The gospel of truth according to Latrice Royale

She spills the tea on drag’s diva-encrusted past and politically-rousing future

Latrice Royale is one of the most well-loved queens to ever appear on RuPaul’s Drag Race. A three-time competitor, she’s served high-quality charisma, uniqueness, nerve and talent every time. From her famous quote to her iconic facial expression, Latrice has, time and again, proved why she is and will always be a Drag Race legend.

Outside of the Drag Race universe, Latrice continues to gain momentum. She got married last year, continued to perform on tours across the US, and now she’s preparing for the Canadian leg of her Shirley Horn-inspired stage show titled Here’s to Life! to serve us piping hot tea.

Xtra caught up with Latrice between rehearsals to talk about drag’s diva-encrusted past and politically-rousing future.

It’s no secret you love soul music. Tell me about making your song selections for your upcoming show, Here’s to Life! Was the experience like Sophie’s Choice or Rosemary’s Baby when it came to confirming your set list?

Both! The songs that are in the show came from the divas I’ve been performing and lip-syncing to all these years. The tracks are part of a storyline that connect the dots of my life. I have my husband [Christopher Hamblin] to thank for helping me develop the show along and helping me relive my best life on stage. It’s an emotional rollercoaster of a show but it’s so necessary in these Trump times.

Costume-wise, are there multiple changes? Is this more of a Diana Ross or Melissa Ethridge situation?

Diana! One must have layers, right? I’m bringing multiple looks because I sweat. A lot. I’m being real here, but a costume might not be dried out from the night before so I cannot wear those stank-ass garments. Options, darling! It’s a high glam showgirl cabaret moment. Feathers, beads, rhinestones — every drag queen fantasy. So, essentially what Shirley Bassey wears onstage.

Is it easier to deal with the pains of the road with a husband? Or, is it more difficult?

My husband is my musical director and accompanist. He plays for me the whole show. He’s also the opening act for my Canadian tour. He’s bringing harp and piano and love, honey. He’s talent. TAAHHH-lent. It does make it easier. We created the show together and it’s both of our stories and souls on one stage.


Both of you have lived your life onstage. You even proposed to him onstage — which went viral.

Exactly. We are in full circle. This is going to be a great opportunity for him to give his side of the story because I’ve been blabbing about mine for a long time! The audience will get the information they’ve never gotten before.

Most people know you from RuPaul’s Drag Race. You won Miss Congeniality on Season 4 and the show is now revving up for Season 12. What’s the biggest change you see in the series’ evolution?

I’m looking at it with my glasses down the bridge of my nose. It has changed so much. The fanbase has changed so much. It’s so young now. Anyone who’s old enough to have a phone or a computer has an opinion. It’s crazy, the fandom now. Watching these new girls now because of the way the fanbase has changed, the way they behave in real time, they’re not themselves. They’re so guarded and wondering what they can or can’t say. It’s so PC. Bitch, what happened to fun? What happened to being real?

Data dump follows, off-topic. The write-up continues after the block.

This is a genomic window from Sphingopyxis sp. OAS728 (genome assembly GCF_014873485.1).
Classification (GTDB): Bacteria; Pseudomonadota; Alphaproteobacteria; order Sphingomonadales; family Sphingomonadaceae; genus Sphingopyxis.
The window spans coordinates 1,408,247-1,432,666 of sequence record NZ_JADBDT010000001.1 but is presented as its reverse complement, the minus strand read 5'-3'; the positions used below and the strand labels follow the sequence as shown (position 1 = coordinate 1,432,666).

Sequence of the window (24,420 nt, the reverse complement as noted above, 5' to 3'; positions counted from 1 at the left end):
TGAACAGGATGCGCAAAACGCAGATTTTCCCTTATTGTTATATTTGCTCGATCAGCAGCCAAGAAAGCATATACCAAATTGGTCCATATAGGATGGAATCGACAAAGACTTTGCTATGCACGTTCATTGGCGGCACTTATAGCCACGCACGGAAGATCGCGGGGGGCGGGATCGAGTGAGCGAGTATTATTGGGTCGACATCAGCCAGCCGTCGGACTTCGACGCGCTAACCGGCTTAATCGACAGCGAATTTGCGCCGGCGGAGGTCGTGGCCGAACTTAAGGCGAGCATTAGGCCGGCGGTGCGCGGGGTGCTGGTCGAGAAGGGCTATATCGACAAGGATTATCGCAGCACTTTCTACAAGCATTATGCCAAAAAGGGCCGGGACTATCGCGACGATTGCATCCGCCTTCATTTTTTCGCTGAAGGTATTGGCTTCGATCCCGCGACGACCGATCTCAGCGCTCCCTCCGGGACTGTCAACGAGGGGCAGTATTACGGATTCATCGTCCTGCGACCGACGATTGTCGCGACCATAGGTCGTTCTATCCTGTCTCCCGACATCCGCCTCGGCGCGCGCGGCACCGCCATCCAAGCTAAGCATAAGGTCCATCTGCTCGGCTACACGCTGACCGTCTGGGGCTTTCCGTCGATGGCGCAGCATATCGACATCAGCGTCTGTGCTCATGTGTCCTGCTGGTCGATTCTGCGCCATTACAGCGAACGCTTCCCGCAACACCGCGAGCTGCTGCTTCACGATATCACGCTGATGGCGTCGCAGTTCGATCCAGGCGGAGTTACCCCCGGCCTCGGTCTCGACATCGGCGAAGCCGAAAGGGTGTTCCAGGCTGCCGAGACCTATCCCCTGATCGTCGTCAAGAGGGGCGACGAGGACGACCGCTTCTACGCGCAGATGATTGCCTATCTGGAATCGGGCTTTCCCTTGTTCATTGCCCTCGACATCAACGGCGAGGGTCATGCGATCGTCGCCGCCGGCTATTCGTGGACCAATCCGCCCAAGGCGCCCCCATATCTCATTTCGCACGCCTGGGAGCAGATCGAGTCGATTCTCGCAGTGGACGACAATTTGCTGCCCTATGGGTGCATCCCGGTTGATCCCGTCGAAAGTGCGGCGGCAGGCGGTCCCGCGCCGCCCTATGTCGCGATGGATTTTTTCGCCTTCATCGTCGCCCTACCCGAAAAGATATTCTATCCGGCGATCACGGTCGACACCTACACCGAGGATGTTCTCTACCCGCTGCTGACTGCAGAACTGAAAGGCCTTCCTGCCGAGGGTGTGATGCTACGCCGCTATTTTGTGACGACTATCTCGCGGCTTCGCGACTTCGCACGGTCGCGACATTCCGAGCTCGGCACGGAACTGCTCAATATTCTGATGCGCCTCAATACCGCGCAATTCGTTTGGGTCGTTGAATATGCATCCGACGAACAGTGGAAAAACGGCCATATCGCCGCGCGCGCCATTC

It’s a catch-22 for these poor new queens because if they’re smart and know how to spar and bitch they get hated. But if they don’t feud, they’re boring.

Right! But when they’re boring and they have no story it’s like, girl, what are we doing? What happened to being candid and drag queens cutting up and reading each other in dressing room fun? I miss those things. Now everybody’s so sensitive.

You’ve learned from the best divas such as Whitney Houston, Anita Baker and Tina Turner. What exactly was the biggest lesson?

Improv and spontaneity are where the magic is. Scripts can only take you so far. You can’t be so caught up in the work and not the emotion. I live in the moment and I want the audience to live in my moment.

Your drag mother is South Florida’s Tiffany Ariegus. What did she pass on to you about being a performer that you still apply to your trade?

That woman was about her coin and her business. She would not waver on her value. She knew her worth. I learned that and I take that with me. She taught me to count every bill that I get when I’m getting tips for when I hand it off to a backstage employee during a number. You have to count and keep track of what you were given, even while you’re singing. It happened this weekend! If one dollar is missing from my pile, we’re going to have to have a little talk. She saw that I was taken advantage of, but my success is something she is proud of. I won my very first pageant at her [Drag Wars] contest. I would always get first runner up every time and never win the finals to qualify but she saw something in me. I’ve always been an underdog and I’ve always had to fight for my place. I’m still fighting for it! I have her fire.